The Course of Reason

Please Fact Check Sources, Including When They Support Your Position…

August 6, 2011

This past weekend I was lucky enough to attend the 2011 Secular Student Alliance Annual Conference. Among the speakers was American Atheist president David Silverman, and it was a speech I thoroughly enjoyed. His talk focused on inspiring us secular youth; emphasizing how we are the future, and how the future looks good. I couldn’t agree more, and found the talk pretty inspirational.

His talk came together focusing on the “30 under 30”. That is, that 30% of people under 30 years of age are not affiliated with any religion. He stressed that within 20 years, we all will be out of school, and be the leaders of our country. Needless to say, that got me super excited about the future. I mean, as a nation we’re FAR behind when it comes to rationality and ridding ourselves of these ancient magical stories, but looking at trends like that provides hope.

During the speech, no sources were provided for the “30 under 30” statistic. Not the worst thing in the world, but being at a skepticism related conference, I personally expect all statistics cited. So, upon arriving back home and catching up on things, I looked into the source of the statistic. I was eager to read up on it more in depth.

And. I. Found. Nothing.

I still can’t. No published study I’ve found comes close to supporting the “30 under 30” claim.

I emailed Silverman inquiring to his source, and while he was unable to immediately find the original source for his “30 under 30” point (he said he’ll look more when he has time, in which I’ll add to this post later if so), he did link me to the Pew Research Center with statistics saying that 25% of those 18-29 years old were religiously unaffiliated.  Bumping that to 30 is a quite the rounding, but we’ll see if he finds his original source. I would have expected him to have an easier time finding a source for something he has been claiming for about a year though.



But I even found problems with this source he provided me with. This “unaffiliated” category is…misleading. The definition of “unaffiliated” is something that needs to be established before we can even have any useful discussion about it. Four labels fall under this category according to the report; atheists, agnostics, the secular unaffiliated and the religious unaffiliated.

According to the above table from Pew, “the ‘religious unaffiliated’ category includes those who describe their faith as ‘nothing in particular’ but say that religion is somewhat or very important in their lives.” Should we really be counting those who are religious, but just unaffiliated with any specific religion, in our secular movement?

Of course fucking not. Read that definition of of religious unaffiliated again. That, by the very definition, is antithetical to most of what the secular movement is about.

Luckily for us, the Pew Research Center breaks down this 25% of 18-29 year olds statistic into the subcategories. The atheists, agnostics, and secular unaffiliated make up a total of 16 of the original 25% claim. We shouldn’t be including the religiously unaffiliated in the secular movement, and when we don’t it ends up being barely half of the original “30 under 30” Silverman claimed.

I hope he’s right. I want him to be right. But I don’t think he is. His enthusiasm is unmatched, and that alone was inspiring. The secular movement is indeed winning, but it doesn’t seem to be at the pace he claims. The younger generations do believe in less of this archaic bullshit that plagues society, as can be seen in the above table. Belief is going down. The trend doesn’t seem to be stopping. “...the Nones increased in numbers and proportion in every state, Census Division and Region of the country from 1990 to 2008,” according to another report, the American Religious Identification Survey. To clarify this definition of “nones”, the nones in the ARIS included those who responded with their religion as “None, No religion, Humanistic, Ethical Culture, Agnostic, Atheist, Secular”. 22% of 18-29 year olds identified in the None category in the ARIS report. While over 1/5 of societies up and comers is something to be proud of, it’s certainly not the 30% that was being claimed.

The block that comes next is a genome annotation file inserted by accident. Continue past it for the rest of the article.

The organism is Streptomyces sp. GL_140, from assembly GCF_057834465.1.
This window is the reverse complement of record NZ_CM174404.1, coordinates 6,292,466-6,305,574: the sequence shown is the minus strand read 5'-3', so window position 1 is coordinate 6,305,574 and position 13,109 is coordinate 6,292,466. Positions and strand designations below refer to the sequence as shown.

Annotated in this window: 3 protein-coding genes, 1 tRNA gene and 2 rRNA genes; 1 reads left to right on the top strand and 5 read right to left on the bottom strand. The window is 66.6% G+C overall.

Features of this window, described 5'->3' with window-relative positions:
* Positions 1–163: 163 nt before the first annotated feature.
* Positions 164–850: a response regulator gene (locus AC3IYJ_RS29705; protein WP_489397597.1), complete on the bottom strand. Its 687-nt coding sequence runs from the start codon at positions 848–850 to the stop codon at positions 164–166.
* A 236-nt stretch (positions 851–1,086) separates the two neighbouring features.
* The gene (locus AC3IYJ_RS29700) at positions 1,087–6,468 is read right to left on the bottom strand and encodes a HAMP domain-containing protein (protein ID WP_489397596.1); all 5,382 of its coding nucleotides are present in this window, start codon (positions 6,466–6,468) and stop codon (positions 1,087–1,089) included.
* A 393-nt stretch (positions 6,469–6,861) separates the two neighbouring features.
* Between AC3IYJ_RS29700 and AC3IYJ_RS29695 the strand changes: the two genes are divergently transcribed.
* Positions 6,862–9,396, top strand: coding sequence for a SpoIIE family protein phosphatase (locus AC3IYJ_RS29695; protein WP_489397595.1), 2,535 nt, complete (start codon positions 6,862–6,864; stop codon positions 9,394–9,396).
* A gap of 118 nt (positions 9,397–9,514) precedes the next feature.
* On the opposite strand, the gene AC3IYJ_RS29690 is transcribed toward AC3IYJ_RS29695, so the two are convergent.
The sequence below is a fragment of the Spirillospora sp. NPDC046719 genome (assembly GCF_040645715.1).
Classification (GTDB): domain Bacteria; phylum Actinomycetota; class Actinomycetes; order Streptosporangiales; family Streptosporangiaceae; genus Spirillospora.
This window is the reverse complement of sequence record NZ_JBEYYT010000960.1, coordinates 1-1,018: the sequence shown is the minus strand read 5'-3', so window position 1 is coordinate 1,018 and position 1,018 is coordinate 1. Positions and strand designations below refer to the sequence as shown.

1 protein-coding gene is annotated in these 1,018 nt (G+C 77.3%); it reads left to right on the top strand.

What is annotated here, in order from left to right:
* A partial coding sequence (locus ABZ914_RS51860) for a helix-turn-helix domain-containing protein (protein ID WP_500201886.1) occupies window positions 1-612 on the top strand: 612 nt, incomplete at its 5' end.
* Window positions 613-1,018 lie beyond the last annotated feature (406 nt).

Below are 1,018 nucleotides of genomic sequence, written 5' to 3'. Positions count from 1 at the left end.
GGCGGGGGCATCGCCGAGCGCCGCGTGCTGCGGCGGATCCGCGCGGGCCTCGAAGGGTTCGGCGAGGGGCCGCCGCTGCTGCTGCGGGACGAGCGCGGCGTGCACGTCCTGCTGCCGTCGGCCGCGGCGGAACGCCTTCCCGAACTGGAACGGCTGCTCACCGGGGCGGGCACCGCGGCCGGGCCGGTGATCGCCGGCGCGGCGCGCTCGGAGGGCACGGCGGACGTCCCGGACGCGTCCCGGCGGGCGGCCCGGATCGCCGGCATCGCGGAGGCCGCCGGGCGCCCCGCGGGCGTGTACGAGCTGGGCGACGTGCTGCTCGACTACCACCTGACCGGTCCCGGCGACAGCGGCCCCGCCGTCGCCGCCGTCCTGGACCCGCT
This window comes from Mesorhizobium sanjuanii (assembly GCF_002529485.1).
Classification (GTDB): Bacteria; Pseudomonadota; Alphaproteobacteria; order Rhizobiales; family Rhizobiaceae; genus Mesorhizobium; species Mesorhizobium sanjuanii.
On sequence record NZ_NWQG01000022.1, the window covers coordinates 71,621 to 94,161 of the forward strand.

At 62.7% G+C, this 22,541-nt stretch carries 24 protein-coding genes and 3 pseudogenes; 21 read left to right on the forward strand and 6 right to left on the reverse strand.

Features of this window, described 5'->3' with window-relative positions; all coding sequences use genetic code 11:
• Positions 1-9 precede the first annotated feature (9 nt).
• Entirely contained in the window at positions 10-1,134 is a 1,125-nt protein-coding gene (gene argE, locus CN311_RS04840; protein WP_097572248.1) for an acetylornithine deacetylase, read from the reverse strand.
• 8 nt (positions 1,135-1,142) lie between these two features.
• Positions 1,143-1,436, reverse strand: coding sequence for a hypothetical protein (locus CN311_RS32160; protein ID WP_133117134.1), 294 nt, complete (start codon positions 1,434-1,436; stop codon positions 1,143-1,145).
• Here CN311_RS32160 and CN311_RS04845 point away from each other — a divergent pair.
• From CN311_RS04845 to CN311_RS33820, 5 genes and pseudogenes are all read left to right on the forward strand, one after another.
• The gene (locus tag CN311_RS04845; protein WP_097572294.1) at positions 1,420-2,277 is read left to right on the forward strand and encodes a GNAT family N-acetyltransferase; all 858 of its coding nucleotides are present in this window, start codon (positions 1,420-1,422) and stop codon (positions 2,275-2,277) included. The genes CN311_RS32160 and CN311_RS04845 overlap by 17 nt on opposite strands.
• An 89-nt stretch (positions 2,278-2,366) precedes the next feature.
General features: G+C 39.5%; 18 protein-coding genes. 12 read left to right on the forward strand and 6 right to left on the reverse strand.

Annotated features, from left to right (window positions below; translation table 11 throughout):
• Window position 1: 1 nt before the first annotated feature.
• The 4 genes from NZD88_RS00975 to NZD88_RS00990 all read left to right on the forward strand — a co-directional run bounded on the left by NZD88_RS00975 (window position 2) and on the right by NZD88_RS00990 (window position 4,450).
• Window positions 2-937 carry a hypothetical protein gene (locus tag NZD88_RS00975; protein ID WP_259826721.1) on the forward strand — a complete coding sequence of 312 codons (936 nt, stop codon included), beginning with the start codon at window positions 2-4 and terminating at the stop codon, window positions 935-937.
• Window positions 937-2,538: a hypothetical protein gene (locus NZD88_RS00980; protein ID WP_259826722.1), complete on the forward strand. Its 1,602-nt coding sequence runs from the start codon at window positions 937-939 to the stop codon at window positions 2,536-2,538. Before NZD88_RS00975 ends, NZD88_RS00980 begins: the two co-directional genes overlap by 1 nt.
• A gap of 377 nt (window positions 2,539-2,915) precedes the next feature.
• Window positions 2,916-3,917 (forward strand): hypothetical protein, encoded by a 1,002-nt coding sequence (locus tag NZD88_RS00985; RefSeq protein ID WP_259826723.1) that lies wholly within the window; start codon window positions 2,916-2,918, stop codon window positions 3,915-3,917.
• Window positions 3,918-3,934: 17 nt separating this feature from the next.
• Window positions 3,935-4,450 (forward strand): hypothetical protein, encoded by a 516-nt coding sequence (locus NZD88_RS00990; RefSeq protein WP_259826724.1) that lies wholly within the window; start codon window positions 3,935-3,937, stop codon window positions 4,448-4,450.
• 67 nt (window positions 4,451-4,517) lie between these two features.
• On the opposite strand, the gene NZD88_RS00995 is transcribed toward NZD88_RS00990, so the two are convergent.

The facts/evidence/logic is on our side and people are beginning to realize that. There is no need to skew our numbers and we must be careful of letting statistics that sound great cloud our skepticism. We demand sources in our discussions among those who disagree with us, we should do the same for those that do agree with us.

We should think critically about our demographics and figure out how we may best increase them. Saying they’re one thing when they are not only give us an exaggerated rate of success. I’m confident that with honestly looking at the statistics regarding belief we can make Silverman’s “30 under 30” claim a reality.

This post orignially appeared on Tyler’s blog Northwest Skeptic.



About the Author: Tyler Curtis

Tyler Curtis's photo
Tyler Curtis is a sophomore at Skagit Valley College in the heart of the Pacific Northwest, currently studying biochemistry. He is the founder and Executive Director of the Skagit Secular Student Alliance, and is outspoken about the need for skepticism in the public arena.




Guests may not post URLs. Registration is free and easy.

Remember my personal information

Notify me of follow-up comments?

The Council for Secular Humanism's magazine (available at is called...

Creative Commons License

The Course of Reason is licensed under a Creative Commons Attribution-Noncommercial-No Derivative Works 3.0 United States License.

CFI blog entries can be copied or distributed freely, provided:

  • Credit is given to the Center for Inquiry and the individual blogger
  • Either the entire entry is reproduced or an excerpt that is considered fair use
  • The copying/distribution is for noncommercial purposes